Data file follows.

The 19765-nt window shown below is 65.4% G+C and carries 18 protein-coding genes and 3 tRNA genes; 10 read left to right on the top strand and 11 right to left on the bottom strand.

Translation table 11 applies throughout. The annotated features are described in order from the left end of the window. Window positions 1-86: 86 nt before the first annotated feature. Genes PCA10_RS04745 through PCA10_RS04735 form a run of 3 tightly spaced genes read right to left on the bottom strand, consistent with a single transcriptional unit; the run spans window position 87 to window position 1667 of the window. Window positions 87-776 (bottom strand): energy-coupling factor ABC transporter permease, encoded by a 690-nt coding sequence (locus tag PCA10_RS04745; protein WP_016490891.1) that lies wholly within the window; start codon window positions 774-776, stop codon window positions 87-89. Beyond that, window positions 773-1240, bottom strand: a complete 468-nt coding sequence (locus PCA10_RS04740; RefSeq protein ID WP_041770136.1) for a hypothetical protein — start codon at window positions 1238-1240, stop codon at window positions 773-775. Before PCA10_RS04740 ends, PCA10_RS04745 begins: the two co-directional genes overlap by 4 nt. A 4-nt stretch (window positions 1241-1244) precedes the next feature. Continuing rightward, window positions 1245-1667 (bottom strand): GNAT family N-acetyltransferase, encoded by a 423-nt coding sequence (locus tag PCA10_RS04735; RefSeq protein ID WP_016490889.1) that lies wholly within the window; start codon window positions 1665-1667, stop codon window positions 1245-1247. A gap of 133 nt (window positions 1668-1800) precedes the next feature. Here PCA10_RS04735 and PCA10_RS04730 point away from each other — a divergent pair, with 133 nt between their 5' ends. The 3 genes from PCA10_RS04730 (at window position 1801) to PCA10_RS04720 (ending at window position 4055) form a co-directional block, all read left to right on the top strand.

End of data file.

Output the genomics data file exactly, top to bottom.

The 19765-nt window shown below is 65.4% G+C and carries 18 protein-coding genes and 3 tRNA genes; 10 read left to right on the top strand and 11 right to left on the bottom strand.

Translation table 11 applies throughout. The annotated features are described in order from the left end of the window. Window positions 1-86: 86 nt before the first annotated feature. Genes PCA10_RS04745 through PCA10_RS04735 form a run of 3 tightly spaced genes read right to left on the bottom strand, consistent with a single transcriptional unit; the run spans window position 87 to window position 1667 of the window. Window positions 87-776 (bottom strand): energy-coupling factor ABC transporter permease, encoded by a 690-nt coding sequence (locus tag PCA10_RS04745; protein WP_016490891.1) that lies wholly within the window; start codon window positions 774-776, stop codon window positions 87-89. Beyond that, window positions 773-1240, bottom strand: a complete 468-nt coding sequence (locus PCA10_RS04740; RefSeq protein ID WP_041770136.1) for a hypothetical protein — start codon at window positions 1238-1240, stop codon at window positions 773-775. Before PCA10_RS04740 ends, PCA10_RS04745 begins: the two co-directional genes overlap by 4 nt. A 4-nt stretch (window positions 1241-1244) precedes the next feature. Continuing rightward, window positions 1245-1667 (bottom strand): GNAT family N-acetyltransferase, encoded by a 423-nt coding sequence (locus tag PCA10_RS04735; RefSeq protein ID WP_016490889.1) that lies wholly within the window; start codon window positions 1665-1667, stop codon window positions 1245-1247. A gap of 133 nt (window positions 1668-1800) precedes the next feature. Here PCA10_RS04735 and PCA10_RS04730 point away from each other — a divergent pair, with 133 nt between their 5' ends. The 3 genes from PCA10_RS04730 (at window position 1801) to PCA10_RS04720 (ending at window position 4055) form a co-directional block, all read left to right on the top strand.